Washington: A new study has revealed that Omega-3, an economical and easily available dietary supplement with almost no side effects, can help reduce smoking.
According to the study conducted at the University of Haifa, taking omega-3 supplements reduces craving for nicotine and even reduces the number of cigarettes that people smoke a day.
Cigarette smoking is connected not only to cardiovascular dysfunction, immune system dysfunction and cancer, it also reduces the levels of essential fatty acids in the brain, especially that of omega-3. A deficiency in omega-3 damages the cellular structure of nerve cells and interrupts neurotransmission in areas of the brain involved with feeling pleasure and satisfaction.
These areas are essential in reward and decision-making, and are very important in the process of the development, maintenance and relapse of the addiction and to the inability to stop smoking.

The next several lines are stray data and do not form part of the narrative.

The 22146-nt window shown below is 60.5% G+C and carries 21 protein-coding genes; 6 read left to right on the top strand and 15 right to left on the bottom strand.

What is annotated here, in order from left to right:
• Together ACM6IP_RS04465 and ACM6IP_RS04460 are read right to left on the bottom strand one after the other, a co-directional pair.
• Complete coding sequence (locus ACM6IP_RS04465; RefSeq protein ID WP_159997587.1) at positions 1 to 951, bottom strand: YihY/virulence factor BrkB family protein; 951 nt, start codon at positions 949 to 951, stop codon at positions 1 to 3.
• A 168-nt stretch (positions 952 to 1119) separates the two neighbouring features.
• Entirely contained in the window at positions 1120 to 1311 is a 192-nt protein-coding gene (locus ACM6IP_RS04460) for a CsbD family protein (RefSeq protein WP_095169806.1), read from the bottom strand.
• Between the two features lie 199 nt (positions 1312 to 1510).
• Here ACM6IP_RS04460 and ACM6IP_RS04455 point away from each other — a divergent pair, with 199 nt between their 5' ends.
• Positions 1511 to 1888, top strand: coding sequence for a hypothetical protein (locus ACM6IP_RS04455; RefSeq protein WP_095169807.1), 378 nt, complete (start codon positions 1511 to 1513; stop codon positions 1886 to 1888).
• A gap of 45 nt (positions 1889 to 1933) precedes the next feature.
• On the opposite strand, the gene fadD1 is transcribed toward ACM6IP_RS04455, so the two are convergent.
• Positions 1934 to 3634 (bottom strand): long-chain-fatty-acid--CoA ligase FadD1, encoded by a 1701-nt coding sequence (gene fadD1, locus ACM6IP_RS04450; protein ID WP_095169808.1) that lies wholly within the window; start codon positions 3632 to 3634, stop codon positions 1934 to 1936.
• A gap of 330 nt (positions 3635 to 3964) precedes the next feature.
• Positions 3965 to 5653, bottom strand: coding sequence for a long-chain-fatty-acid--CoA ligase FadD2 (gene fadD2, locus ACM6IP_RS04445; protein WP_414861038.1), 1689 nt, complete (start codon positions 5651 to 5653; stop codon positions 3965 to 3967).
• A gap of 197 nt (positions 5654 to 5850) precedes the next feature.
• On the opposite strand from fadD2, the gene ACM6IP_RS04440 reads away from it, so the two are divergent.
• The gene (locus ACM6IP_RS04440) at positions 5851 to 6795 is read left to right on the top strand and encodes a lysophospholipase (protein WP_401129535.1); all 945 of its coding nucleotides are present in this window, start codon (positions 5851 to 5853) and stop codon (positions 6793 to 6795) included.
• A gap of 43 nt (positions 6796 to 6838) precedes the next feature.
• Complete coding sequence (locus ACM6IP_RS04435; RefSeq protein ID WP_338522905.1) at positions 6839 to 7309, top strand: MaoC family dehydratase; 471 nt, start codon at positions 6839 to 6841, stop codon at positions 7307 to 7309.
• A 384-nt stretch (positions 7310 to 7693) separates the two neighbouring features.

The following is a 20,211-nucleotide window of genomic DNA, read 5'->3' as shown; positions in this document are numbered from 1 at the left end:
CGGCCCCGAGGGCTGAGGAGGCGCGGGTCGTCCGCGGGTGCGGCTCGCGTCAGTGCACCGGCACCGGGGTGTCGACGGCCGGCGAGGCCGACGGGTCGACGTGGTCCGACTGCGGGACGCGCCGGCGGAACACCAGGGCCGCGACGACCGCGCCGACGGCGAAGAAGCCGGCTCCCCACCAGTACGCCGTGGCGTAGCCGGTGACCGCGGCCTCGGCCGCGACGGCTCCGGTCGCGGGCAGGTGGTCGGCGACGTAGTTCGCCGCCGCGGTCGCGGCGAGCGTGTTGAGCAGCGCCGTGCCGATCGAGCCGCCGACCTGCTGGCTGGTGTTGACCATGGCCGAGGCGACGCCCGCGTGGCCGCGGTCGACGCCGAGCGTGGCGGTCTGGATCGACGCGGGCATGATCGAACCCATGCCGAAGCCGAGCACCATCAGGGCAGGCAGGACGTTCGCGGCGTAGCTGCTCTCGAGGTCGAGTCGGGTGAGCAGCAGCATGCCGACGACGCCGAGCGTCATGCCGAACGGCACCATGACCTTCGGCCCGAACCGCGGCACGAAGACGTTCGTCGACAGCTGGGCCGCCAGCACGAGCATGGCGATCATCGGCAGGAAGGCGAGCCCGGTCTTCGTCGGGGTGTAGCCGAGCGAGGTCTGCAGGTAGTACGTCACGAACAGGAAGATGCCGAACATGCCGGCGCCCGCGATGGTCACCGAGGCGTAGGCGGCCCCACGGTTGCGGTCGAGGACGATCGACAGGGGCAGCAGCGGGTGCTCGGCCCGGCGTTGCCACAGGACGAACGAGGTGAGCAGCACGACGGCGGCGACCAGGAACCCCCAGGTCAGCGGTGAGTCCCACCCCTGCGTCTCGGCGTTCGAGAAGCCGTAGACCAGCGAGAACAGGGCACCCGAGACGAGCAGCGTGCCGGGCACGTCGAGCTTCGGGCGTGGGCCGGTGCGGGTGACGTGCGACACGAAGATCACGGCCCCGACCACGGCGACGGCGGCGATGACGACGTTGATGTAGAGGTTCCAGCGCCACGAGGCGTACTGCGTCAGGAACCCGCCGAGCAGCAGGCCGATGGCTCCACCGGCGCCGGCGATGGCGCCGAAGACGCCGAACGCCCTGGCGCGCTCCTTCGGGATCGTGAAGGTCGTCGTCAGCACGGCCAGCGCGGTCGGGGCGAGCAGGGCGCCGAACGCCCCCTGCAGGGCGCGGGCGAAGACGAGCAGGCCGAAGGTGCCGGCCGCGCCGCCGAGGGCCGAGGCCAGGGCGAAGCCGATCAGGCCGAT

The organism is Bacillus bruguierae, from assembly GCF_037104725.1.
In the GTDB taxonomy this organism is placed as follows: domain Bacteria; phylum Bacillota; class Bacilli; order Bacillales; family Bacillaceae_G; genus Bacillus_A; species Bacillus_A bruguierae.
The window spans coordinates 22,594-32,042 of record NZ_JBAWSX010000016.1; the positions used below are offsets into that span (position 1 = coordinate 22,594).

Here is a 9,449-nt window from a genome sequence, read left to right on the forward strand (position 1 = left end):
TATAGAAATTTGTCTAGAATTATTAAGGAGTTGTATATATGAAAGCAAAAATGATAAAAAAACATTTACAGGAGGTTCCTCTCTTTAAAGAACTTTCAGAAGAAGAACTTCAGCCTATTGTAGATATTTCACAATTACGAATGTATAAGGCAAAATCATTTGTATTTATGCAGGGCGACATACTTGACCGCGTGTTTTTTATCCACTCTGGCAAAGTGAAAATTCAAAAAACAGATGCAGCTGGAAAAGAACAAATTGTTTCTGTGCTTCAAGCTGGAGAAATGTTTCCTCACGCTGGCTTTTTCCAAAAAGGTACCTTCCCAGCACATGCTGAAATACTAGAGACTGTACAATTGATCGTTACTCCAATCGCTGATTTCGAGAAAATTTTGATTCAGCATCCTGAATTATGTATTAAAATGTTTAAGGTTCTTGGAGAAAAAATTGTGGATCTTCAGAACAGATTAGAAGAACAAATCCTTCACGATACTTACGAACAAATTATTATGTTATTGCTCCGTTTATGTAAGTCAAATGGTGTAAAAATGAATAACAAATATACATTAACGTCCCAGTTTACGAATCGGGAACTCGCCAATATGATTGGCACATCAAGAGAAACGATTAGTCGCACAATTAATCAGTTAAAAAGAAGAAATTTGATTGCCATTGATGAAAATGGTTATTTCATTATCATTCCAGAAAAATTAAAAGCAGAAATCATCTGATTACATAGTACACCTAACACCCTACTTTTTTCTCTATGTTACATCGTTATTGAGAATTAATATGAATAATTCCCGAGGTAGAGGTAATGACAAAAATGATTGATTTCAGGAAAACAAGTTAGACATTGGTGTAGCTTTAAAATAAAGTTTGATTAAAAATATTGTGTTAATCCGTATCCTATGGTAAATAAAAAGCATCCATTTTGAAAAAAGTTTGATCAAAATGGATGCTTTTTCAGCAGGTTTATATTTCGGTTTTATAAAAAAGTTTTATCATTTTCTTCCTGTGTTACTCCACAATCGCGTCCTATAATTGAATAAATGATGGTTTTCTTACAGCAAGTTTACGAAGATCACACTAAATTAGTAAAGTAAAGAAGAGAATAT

The findings show that while no difference was found between the groups at the beginning of the study, after thirty days the smokers who had taken omega-3 reduced their cigarettes by an average of two a day (an eleven-percent decrease), even though they were not asked to change their smoking habits in any way.
No less important, they showed a significant decrease in nicotine craving. After another thirty days of not taking anything, cigarette cravings increased slightly but still remained significantly lower than their initial level. In other words, the craving to smoke cigarettes did not return to the baseline level even a month after stopping to take the supplement.
In the meantime, the group receiving the placebo did not show any significant changes in their craving levels or in the number of cigarettes they smoked a day during the sixty days.
According to Dr. Rabinovitz Shenkar, the finding that people who were not interested in stopping to smoke showed such a significant change reinforces the assumption that taking omega-3 can help smokers to regulate their addiction and reduce their smoking.